Now that the blog is being sailed out to battle again I have been
battening down the hatches. In its occasional role as a
travel journal, it had become a bit cosy in appearance and the
sidebar had been put into storage. One of my tasks for the day is
to tidy up the "favourite posts" list in the sidebar and
delete out-of-date items. In doing so I have been re-reading the
posts and have formed a view as to my overall favourite. For the
benefit of newer readers, here
It's been a long time since I visited the mischievous pal in
Swansea whose party inspired it. Perhaps I should ask for a
I am disappointed in Michael Deacon of the Telegraph. He is that once-Conservative paper's Parliamentary sketch-writer, a profession unique to these islands. Satire exists elsewhere, of course. It was invented in Ancient Rome, so that Italian politicians have been exposed to it for millennia. This explains why modern Italian politics has evolved to be so entirely indistinguishable from it.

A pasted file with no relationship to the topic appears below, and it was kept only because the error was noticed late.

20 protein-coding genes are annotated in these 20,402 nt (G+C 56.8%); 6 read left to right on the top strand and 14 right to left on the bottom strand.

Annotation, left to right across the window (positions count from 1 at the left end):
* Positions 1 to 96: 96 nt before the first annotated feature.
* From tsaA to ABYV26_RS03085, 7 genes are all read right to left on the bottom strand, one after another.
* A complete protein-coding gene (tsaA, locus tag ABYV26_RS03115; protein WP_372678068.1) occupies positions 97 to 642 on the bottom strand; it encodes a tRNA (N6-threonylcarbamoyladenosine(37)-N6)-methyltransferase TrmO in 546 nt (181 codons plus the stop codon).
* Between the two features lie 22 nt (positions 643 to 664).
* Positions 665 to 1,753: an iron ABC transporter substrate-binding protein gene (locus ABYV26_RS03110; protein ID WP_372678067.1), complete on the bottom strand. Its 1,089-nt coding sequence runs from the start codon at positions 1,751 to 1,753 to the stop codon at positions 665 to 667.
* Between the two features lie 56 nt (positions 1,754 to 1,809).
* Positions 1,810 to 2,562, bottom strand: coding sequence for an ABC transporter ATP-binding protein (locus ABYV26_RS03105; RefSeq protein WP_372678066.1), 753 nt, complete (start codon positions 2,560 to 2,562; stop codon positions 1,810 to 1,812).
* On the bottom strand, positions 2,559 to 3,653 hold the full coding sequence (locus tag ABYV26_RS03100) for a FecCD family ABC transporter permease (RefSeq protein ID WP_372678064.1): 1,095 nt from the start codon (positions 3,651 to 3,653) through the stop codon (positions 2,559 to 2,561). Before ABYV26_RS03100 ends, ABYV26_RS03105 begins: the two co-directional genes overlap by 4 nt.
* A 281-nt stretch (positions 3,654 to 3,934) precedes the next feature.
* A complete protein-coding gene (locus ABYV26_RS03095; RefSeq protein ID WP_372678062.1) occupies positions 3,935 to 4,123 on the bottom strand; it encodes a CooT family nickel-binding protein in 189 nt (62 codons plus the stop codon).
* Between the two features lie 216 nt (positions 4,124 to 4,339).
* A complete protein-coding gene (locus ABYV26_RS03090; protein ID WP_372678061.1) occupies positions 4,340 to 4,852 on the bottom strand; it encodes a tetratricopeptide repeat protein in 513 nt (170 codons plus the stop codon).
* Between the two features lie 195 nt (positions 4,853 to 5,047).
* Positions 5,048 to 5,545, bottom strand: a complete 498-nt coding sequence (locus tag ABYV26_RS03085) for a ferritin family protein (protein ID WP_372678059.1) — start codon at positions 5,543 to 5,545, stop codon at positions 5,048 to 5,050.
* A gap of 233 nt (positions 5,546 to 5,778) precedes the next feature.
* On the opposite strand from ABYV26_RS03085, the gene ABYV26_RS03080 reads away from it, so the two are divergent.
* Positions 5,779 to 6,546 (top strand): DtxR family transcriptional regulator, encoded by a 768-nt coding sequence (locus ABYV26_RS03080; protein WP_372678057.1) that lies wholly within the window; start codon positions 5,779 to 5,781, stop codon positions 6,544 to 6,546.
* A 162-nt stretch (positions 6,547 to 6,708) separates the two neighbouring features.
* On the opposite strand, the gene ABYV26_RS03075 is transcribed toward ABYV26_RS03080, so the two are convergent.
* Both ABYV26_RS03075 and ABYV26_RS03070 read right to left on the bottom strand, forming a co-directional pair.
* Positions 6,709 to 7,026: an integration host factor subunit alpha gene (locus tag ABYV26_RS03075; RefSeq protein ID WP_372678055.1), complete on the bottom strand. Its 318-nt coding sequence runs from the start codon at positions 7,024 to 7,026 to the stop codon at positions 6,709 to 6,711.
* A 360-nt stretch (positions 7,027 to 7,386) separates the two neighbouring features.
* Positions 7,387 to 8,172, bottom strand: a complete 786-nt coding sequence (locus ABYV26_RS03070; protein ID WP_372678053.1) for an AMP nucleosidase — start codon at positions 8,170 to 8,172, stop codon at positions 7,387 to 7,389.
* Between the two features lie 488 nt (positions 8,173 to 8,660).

Johnny Foreigner however is starved of our particular form of the art. Deacon tells us that;
An official from the German embassy in London once told me that the very idea was unthinkable in his country. The satirical parliamentary sketch is an exclusively British curiosity upon which outsiders look with polite bafflement, as if we were proudly showing them our antique collection of Beatrix Potter-themed thimbles.